Deep flavor for the depths of winter


I like beans all year round, but I especially appreciate them in winter. A plate of pinto beans studded with hunks of smoky, long-cooked bacon, for me, is a special feast. Or cannellini beans stewed with olive oil and herbs, or a steaming bowl of spicy black bean soup. I’m a lentil fan, too. I like them in nearly any guise, from any of the world’s cuisines.

Bright coral-hued red lentils are a favorite of mine; since they have the hulls removed, they cook quickly, so they are perfect for soups and for traditional Indian dal. Ordinary brown lentils, the kind you find in the supermarket, are also good for soup, though a brown lentil soup has a somewhat somber appearance.

Lentils from Castelluccio, in Umbria, Italy, are small and extremely tasty, and they keep their shape when cooked, though there are other excellent varieties found in the country’s different regions. Lentils and sausage are a common Italian theme, and, for the New Year, lentils are considered auspicious. Their coin-shaped form, it is said, invites prosperity.

In France, you find lentil salad on offer in nearly every charcuterie, to be eaten with slices of garlicky saucisson, perfectly combined for a light supper or an impromptu picnic.

These lentils might be the tiny, celebrated ones from Le Puy, in the Auvergne region. Lentilles du Puy, as they are called, are a beautiful mottled gray-green, and one of their virtues is keeping somewhat firm when cooked, and not collapsing into mush. (Of course, their primary virtue is their delicious flavor, verging on nutty.)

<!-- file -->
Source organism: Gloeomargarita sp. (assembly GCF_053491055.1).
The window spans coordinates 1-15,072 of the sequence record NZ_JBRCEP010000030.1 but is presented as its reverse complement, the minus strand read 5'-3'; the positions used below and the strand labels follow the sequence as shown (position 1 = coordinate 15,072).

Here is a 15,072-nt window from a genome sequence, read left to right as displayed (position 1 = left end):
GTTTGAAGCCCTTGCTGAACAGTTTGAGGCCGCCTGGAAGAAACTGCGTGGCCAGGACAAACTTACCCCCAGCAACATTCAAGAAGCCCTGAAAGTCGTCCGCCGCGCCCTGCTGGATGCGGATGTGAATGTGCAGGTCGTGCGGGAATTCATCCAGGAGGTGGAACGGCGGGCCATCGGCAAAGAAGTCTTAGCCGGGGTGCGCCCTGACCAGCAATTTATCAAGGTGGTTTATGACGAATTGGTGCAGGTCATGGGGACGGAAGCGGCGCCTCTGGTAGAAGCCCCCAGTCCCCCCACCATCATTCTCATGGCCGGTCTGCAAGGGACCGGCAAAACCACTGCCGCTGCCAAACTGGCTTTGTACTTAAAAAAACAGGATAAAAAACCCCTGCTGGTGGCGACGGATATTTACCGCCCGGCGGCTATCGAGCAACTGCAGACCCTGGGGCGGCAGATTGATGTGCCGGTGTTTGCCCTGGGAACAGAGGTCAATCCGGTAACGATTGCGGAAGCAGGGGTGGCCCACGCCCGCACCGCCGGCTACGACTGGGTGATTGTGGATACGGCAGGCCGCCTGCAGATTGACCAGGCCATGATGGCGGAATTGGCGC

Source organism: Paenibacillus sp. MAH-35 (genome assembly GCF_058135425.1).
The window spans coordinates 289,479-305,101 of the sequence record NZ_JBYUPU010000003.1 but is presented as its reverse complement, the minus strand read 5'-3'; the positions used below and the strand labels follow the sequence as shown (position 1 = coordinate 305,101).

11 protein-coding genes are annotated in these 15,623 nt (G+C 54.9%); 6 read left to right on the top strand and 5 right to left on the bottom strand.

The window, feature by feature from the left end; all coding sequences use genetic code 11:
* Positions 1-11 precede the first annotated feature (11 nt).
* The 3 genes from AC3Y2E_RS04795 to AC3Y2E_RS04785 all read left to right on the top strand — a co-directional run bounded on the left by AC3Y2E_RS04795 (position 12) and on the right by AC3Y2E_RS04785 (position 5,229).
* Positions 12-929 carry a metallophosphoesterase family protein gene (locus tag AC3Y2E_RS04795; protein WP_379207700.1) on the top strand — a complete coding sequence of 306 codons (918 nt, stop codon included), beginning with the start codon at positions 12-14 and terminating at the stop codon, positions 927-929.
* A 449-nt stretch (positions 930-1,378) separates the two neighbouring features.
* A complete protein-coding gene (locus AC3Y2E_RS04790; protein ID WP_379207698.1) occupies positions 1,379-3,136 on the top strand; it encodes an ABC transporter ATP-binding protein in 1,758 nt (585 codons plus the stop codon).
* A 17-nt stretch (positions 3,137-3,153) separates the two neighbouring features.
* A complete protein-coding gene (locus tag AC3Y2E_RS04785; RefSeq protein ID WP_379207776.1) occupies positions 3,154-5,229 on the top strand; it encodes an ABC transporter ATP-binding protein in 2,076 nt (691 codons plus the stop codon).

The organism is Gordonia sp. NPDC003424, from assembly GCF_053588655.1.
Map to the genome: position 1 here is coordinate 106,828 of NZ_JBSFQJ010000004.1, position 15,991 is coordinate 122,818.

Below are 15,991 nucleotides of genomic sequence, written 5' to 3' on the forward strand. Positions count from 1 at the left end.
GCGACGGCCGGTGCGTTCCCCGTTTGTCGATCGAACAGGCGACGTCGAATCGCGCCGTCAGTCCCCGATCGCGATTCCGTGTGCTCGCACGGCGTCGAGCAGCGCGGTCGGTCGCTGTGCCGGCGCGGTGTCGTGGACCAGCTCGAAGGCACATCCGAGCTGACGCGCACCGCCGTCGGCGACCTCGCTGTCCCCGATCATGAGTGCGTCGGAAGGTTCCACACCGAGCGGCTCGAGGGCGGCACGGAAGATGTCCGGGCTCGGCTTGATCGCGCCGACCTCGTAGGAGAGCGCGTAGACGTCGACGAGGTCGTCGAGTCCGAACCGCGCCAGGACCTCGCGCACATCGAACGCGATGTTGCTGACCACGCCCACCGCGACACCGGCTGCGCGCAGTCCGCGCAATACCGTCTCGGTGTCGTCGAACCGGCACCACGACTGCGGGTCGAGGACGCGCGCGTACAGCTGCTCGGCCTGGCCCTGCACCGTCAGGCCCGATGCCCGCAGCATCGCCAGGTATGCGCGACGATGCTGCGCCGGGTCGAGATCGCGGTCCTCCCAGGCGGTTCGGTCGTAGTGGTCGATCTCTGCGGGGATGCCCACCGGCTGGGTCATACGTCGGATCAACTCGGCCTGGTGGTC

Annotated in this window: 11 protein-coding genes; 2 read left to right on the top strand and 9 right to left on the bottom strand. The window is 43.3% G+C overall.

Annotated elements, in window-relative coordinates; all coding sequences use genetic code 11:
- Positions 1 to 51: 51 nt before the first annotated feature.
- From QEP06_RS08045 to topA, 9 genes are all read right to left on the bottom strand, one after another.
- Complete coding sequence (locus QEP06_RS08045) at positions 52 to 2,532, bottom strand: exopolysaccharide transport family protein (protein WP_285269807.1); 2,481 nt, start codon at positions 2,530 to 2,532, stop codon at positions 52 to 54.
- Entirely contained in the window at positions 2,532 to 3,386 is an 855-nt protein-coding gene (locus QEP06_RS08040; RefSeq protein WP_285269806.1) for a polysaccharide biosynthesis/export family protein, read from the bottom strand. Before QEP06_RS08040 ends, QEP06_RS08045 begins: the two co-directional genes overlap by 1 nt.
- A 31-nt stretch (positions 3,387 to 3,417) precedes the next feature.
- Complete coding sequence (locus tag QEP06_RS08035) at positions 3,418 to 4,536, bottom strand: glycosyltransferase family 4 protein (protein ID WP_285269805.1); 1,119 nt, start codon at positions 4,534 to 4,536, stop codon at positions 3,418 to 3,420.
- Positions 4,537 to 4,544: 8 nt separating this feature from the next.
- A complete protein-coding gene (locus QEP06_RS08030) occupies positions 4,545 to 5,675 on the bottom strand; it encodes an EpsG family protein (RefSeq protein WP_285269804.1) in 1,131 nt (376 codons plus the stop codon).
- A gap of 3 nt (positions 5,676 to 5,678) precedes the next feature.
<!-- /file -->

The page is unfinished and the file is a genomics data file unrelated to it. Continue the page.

Lentils really shine in tandem with duck. Duck with lentils (combined in various ways) is considered delicious everyday fare for lunch or dinner in France. There are variations on the theme on restaurant menus and in home kitchens.

It might be a roasted duck breast, a braised duck leg or a crisp fried piece of duck confit, snuggled against a mound of juicy lentils cooked with onion, carrot, celery and thyme. The combination is almost magical, a truly serendipitous pairing.

For a holiday gathering, I bought small duck legs and braised them with red wine and aromatics, aiming for something similar to coq au vin. I wanted a deep-flavored saucy dish for a chilly winter evening.

I could have served a potato purée, a familiar accompaniment to this sort of stew, but, thankfully, I had lentils in the pantry.

The combination of tender braised duck, earthy lentils and an assortment of root vegetables was a winning one for a warming winter meal.

Wine-Braised Duck With Lentils and Winter Vegetables

Yield: 6 servings

Total time: 2 hours

For the duck:

6 whole duck legs, about 3 pounds

Salt and pepper

1 cup diced onion

1/2 cup diced celery

1/2 cup diced carrots

1 bay leaf

1 sprig thyme